In the morning, participants listened to seminar-style lecturers by experts on 1) the features and appeal of Maruyama wetlands, 2) vegetation management for conservation of Maruyama wetlands, 3) efforts toward sustainable conservation of the wetlands, and 4) the appeal and conservation of wetlands in the Hokusetsu and other regions. In the afternoon, they attended an on-site explanation by seminar lecturers at Maruyama wetlands. (Some participants experienced a vegetation survey of pecteilis radiata*.)

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*: Pecteilis radiata is plant that grows in sunny wetlands, and blooms white flowers like Egret has spread its wing.

5th Session on Sat., September 20, 2014

The satoyama forests in the Kurokawa district of Kawanishi City, renowned as “Japan’s No. 1 satoyama,” are the only example in Japan of satoyama that have been sufficiently maintained and conserved as they traditionally were; our participants attended a study tour of a genuine (traditional) satoyama.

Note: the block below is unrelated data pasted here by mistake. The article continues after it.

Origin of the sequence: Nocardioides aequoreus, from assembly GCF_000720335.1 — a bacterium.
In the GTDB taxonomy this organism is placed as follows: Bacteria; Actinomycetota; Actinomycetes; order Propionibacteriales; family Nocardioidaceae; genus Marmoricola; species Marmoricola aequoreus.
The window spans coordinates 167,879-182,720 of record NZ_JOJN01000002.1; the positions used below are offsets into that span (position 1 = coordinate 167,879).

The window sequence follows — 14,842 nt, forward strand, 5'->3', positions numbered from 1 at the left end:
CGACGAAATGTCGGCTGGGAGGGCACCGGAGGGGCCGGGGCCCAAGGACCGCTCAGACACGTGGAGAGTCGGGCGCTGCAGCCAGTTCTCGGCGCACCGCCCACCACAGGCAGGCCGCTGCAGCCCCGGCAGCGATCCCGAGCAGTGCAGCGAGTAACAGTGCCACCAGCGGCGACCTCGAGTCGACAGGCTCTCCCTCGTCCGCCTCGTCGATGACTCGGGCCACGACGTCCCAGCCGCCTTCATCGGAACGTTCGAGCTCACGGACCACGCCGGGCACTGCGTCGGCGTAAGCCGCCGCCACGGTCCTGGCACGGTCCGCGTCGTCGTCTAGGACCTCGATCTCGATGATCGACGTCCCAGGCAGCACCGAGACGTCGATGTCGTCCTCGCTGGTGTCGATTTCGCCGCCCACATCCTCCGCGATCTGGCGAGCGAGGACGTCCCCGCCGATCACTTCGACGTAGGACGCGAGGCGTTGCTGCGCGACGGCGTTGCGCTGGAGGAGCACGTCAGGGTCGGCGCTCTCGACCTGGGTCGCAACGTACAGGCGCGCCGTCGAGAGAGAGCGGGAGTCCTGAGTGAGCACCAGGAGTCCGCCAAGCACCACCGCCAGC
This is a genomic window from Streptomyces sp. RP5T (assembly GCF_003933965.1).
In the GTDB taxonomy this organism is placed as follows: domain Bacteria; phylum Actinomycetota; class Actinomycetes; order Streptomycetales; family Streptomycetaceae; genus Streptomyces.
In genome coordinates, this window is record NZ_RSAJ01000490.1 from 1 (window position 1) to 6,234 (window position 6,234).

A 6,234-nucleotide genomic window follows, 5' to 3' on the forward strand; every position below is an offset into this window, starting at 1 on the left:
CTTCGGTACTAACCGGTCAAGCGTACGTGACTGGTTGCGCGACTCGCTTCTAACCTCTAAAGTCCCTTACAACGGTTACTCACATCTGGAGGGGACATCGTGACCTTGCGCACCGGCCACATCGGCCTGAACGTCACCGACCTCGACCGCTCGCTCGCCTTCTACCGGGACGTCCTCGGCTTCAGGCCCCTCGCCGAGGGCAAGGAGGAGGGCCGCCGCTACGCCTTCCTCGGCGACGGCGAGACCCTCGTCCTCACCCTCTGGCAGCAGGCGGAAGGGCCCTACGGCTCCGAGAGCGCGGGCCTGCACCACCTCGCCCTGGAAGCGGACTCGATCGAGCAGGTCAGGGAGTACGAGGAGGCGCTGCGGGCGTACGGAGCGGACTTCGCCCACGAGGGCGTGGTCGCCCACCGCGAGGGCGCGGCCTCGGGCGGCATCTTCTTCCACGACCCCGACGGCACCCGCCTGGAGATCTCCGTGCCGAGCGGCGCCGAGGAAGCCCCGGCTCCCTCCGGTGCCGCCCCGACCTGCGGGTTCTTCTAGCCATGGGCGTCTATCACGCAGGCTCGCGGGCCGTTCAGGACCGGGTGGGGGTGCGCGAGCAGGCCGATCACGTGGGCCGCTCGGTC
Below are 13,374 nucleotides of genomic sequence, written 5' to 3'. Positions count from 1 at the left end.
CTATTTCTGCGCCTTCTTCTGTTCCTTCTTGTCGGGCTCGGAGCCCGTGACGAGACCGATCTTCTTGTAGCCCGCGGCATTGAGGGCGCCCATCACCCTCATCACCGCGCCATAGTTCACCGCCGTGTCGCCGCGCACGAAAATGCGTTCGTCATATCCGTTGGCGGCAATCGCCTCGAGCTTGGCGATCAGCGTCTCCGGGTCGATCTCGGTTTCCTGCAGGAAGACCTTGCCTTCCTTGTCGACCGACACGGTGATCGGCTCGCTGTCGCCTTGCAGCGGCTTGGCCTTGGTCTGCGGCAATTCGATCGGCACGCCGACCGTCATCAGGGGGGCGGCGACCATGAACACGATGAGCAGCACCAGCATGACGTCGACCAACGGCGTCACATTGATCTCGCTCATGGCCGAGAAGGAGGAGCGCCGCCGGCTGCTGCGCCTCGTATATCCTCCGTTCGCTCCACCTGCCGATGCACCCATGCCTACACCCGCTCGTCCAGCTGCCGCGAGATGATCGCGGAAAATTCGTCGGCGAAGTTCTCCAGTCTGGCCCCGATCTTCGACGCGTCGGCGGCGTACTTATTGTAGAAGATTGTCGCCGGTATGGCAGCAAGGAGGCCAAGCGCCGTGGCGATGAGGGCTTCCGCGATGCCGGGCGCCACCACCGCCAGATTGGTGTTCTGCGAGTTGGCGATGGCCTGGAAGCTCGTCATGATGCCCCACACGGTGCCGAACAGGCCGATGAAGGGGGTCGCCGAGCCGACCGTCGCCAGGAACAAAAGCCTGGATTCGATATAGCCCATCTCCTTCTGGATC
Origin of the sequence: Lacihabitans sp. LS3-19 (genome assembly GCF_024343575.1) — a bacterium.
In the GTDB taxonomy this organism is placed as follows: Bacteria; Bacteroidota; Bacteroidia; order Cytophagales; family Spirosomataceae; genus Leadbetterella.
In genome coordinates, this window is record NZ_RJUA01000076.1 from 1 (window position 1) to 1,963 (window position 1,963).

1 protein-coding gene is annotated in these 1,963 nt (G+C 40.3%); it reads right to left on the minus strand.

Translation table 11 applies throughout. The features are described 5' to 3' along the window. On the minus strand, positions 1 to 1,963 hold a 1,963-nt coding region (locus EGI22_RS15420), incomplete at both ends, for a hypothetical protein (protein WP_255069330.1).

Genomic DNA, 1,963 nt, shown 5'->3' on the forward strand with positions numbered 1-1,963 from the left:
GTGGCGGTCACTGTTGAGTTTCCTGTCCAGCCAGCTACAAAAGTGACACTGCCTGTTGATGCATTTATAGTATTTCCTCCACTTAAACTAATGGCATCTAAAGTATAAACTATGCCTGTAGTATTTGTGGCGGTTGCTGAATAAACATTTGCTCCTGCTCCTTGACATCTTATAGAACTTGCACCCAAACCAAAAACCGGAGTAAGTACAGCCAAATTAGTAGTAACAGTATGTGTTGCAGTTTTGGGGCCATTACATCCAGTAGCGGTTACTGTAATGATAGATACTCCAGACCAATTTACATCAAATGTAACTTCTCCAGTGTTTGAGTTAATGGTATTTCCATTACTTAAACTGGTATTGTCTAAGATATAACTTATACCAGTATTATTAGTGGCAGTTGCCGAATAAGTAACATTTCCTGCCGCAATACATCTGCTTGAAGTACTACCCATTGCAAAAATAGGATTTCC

They not only listened to the explanations by experts of the distinguished features of Japan’s No. 1 satoyama (landscapes, history, culture, and biodiversity), but also observed with their own eyes Japan’s only surviving example of traditional patchworked satoyama landscapes, kikuzumi (chrysanthemum-shaped charcoal) production with its own history and culture, and the biodiversity seen in daiba kunugi*. Moreover, they visited kikuzumi producers and grassroots organizations working in the Kurokawa district to deepen their understanding of traditional satoyama.